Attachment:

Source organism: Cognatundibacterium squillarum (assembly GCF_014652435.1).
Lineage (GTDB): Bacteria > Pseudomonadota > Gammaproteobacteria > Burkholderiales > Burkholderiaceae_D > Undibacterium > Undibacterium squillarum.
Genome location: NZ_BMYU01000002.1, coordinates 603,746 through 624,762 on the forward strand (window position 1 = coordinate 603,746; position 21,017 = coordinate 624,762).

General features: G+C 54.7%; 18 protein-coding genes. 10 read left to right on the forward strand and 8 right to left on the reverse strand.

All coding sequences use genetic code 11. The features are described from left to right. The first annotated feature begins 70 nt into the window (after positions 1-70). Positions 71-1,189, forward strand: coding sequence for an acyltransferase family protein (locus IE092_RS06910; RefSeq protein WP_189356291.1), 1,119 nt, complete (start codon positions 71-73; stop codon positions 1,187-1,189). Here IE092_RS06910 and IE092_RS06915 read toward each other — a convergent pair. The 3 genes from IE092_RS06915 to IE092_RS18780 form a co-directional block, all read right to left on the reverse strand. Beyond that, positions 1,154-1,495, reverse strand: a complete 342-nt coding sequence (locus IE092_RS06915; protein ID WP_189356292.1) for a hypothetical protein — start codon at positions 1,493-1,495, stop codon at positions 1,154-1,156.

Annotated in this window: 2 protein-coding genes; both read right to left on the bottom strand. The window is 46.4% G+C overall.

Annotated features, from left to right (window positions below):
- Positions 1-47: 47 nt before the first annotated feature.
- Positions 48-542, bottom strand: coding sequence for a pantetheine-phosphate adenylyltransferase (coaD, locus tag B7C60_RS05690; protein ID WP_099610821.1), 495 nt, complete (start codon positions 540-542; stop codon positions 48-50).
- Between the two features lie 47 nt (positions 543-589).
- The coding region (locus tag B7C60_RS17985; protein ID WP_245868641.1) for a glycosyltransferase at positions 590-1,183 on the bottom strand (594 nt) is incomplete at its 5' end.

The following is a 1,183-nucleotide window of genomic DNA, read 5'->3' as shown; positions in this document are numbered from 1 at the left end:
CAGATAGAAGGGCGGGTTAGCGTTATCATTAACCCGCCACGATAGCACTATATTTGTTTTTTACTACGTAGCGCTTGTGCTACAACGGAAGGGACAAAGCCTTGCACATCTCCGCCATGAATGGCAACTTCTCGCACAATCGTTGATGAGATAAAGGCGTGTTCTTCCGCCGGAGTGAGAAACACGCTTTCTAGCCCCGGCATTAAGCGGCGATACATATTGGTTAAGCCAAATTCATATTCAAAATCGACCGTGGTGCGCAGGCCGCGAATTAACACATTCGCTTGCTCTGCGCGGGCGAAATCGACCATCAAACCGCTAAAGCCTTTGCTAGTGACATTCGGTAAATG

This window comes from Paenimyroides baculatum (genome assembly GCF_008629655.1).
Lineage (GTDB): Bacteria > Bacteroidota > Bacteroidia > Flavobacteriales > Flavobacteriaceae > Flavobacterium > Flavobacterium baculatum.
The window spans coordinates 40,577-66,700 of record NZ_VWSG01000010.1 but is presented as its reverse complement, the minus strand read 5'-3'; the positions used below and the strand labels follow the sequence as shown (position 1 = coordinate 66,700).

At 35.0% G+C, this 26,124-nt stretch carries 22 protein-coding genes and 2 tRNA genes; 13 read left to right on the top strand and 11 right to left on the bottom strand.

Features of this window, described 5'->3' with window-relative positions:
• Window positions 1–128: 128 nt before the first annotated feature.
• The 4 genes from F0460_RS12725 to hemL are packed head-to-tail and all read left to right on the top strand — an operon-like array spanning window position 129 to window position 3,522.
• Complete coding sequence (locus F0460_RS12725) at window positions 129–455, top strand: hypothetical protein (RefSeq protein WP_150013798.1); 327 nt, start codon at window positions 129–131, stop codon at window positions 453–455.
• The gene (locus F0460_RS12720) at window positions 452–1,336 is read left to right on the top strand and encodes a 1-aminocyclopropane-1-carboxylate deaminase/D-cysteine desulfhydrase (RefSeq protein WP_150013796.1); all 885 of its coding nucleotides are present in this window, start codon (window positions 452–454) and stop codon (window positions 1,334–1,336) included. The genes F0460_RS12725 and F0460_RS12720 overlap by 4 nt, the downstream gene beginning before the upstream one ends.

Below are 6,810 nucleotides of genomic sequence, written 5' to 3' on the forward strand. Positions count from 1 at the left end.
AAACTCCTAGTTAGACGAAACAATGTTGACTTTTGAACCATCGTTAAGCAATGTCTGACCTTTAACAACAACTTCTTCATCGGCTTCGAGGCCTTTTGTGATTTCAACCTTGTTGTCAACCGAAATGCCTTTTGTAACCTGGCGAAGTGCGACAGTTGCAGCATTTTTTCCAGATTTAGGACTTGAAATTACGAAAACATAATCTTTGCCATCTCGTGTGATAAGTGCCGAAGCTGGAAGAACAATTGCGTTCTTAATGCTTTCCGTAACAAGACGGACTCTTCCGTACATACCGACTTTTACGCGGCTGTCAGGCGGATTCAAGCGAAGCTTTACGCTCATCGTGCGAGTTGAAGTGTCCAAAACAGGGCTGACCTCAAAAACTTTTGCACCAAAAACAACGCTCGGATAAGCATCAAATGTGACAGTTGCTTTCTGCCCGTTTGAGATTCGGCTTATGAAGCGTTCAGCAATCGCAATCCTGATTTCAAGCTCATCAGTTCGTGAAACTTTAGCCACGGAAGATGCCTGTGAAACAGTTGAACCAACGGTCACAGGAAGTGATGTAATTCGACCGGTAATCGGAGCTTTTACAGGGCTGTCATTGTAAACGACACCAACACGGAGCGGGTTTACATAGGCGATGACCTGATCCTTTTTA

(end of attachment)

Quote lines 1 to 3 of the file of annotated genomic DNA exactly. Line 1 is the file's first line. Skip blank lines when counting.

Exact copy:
Source organism: Cognatundibacterium squillarum (assembly GCF_014652435.1).
Lineage (GTDB): Bacteria > Pseudomonadota > Gammaproteobacteria > Burkholderiales > Burkholderiaceae_D > Undibacterium > Undibacterium squillarum.
Genome location: NZ_BMYU01000002.1, coordinates 603,746 through 624,762 on the forward strand (window position 1 = coordinate 603,746; position 21,017 = coordinate 624,762).